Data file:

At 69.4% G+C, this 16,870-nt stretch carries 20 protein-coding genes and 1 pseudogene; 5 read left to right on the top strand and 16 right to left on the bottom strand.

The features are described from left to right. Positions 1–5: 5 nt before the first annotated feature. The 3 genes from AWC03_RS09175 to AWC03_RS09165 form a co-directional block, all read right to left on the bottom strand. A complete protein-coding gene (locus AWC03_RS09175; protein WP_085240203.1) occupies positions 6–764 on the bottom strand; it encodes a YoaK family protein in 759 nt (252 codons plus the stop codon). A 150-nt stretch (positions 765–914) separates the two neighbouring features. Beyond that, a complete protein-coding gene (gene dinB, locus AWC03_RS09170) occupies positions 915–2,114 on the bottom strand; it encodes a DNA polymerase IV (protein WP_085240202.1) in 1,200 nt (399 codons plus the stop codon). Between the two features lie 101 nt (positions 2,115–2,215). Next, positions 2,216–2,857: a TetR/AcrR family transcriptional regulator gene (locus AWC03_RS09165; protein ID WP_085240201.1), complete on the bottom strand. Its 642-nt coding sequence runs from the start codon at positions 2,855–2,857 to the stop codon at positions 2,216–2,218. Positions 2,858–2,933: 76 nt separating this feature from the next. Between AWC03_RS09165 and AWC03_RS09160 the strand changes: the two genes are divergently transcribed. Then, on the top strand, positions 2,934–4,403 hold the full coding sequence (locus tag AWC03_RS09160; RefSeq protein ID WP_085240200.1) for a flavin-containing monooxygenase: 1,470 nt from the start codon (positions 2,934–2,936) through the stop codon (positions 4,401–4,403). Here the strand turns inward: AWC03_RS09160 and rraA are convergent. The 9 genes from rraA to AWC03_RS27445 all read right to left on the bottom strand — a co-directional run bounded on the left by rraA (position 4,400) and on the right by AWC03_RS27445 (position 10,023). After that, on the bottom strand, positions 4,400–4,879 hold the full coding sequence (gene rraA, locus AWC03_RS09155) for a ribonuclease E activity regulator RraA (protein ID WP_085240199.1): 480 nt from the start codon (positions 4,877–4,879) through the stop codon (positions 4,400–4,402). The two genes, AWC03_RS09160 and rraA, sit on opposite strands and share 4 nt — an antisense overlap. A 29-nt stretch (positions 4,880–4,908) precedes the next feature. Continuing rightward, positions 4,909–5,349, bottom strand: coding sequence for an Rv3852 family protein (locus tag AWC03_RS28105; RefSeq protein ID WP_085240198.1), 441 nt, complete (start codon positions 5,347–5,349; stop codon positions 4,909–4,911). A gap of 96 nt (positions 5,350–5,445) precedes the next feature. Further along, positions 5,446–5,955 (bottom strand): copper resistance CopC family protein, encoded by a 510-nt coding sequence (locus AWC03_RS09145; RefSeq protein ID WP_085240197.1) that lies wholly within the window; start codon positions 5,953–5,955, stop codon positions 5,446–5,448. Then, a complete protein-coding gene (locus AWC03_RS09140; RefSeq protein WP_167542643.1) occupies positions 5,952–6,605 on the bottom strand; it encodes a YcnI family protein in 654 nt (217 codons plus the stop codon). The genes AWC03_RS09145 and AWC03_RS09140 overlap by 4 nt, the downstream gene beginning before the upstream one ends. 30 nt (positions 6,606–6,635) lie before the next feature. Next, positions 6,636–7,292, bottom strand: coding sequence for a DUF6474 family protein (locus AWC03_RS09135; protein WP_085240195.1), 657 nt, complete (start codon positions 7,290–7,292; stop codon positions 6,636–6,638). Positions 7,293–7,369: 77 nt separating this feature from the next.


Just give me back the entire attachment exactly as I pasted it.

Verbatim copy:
At 69.4% G+C, this 16,870-nt stretch carries 20 protein-coding genes and 1 pseudogene; 5 read left to right on the top strand and 16 right to left on the bottom strand.

The features are described from left to right. Positions 1–5: 5 nt before the first annotated feature. The 3 genes from AWC03_RS09175 to AWC03_RS09165 form a co-directional block, all read right to left on the bottom strand. A complete protein-coding gene (locus AWC03_RS09175; protein WP_085240203.1) occupies positions 6–764 on the bottom strand; it encodes a YoaK family protein in 759 nt (252 codons plus the stop codon). A 150-nt stretch (positions 765–914) separates the two neighbouring features. Beyond that, a complete protein-coding gene (gene dinB, locus AWC03_RS09170) occupies positions 915–2,114 on the bottom strand; it encodes a DNA polymerase IV (protein WP_085240202.1) in 1,200 nt (399 codons plus the stop codon). Between the two features lie 101 nt (positions 2,115–2,215). Next, positions 2,216–2,857: a TetR/AcrR family transcriptional regulator gene (locus AWC03_RS09165; protein ID WP_085240201.1), complete on the bottom strand. Its 642-nt coding sequence runs from the start codon at positions 2,855–2,857 to the stop codon at positions 2,216–2,218. Positions 2,858–2,933: 76 nt separating this feature from the next. Between AWC03_RS09165 and AWC03_RS09160 the strand changes: the two genes are divergently transcribed. Then, on the top strand, positions 2,934–4,403 hold the full coding sequence (locus tag AWC03_RS09160; RefSeq protein ID WP_085240200.1) for a flavin-containing monooxygenase: 1,470 nt from the start codon (positions 2,934–2,936) through the stop codon (positions 4,401–4,403). Here the strand turns inward: AWC03_RS09160 and rraA are convergent. The 9 genes from rraA to AWC03_RS27445 all read right to left on the bottom strand — a co-directional run bounded on the left by rraA (position 4,400) and on the right by AWC03_RS27445 (position 10,023). After that, on the bottom strand, positions 4,400–4,879 hold the full coding sequence (gene rraA, locus AWC03_RS09155) for a ribonuclease E activity regulator RraA (protein ID WP_085240199.1): 480 nt from the start codon (positions 4,877–4,879) through the stop codon (positions 4,400–4,402). The two genes, AWC03_RS09160 and rraA, sit on opposite strands and share 4 nt — an antisense overlap. A 29-nt stretch (positions 4,880–4,908) precedes the next feature. Continuing rightward, positions 4,909–5,349, bottom strand: coding sequence for an Rv3852 family protein (locus tag AWC03_RS28105; RefSeq protein ID WP_085240198.1), 441 nt, complete (start codon positions 5,347–5,349; stop codon positions 4,909–4,911). A gap of 96 nt (positions 5,350–5,445) precedes the next feature. Further along, positions 5,446–5,955 (bottom strand): copper resistance CopC family protein, encoded by a 510-nt coding sequence (locus AWC03_RS09145; RefSeq protein ID WP_085240197.1) that lies wholly within the window; start codon positions 5,953–5,955, stop codon positions 5,446–5,448. Then, a complete protein-coding gene (locus AWC03_RS09140; RefSeq protein WP_167542643.1) occupies positions 5,952–6,605 on the bottom strand; it encodes a YcnI family protein in 654 nt (217 codons plus the stop codon). The genes AWC03_RS09145 and AWC03_RS09140 overlap by 4 nt, the downstream gene beginning before the upstream one ends. 30 nt (positions 6,606–6,635) lie before the next feature. Next, positions 6,636–7,292, bottom strand: coding sequence for a DUF6474 family protein (locus AWC03_RS09135; protein WP_085240195.1), 657 nt, complete (start codon positions 7,290–7,292; stop codon positions 6,636–6,638). Positions 7,293–7,369: 77 nt separating this feature from the next.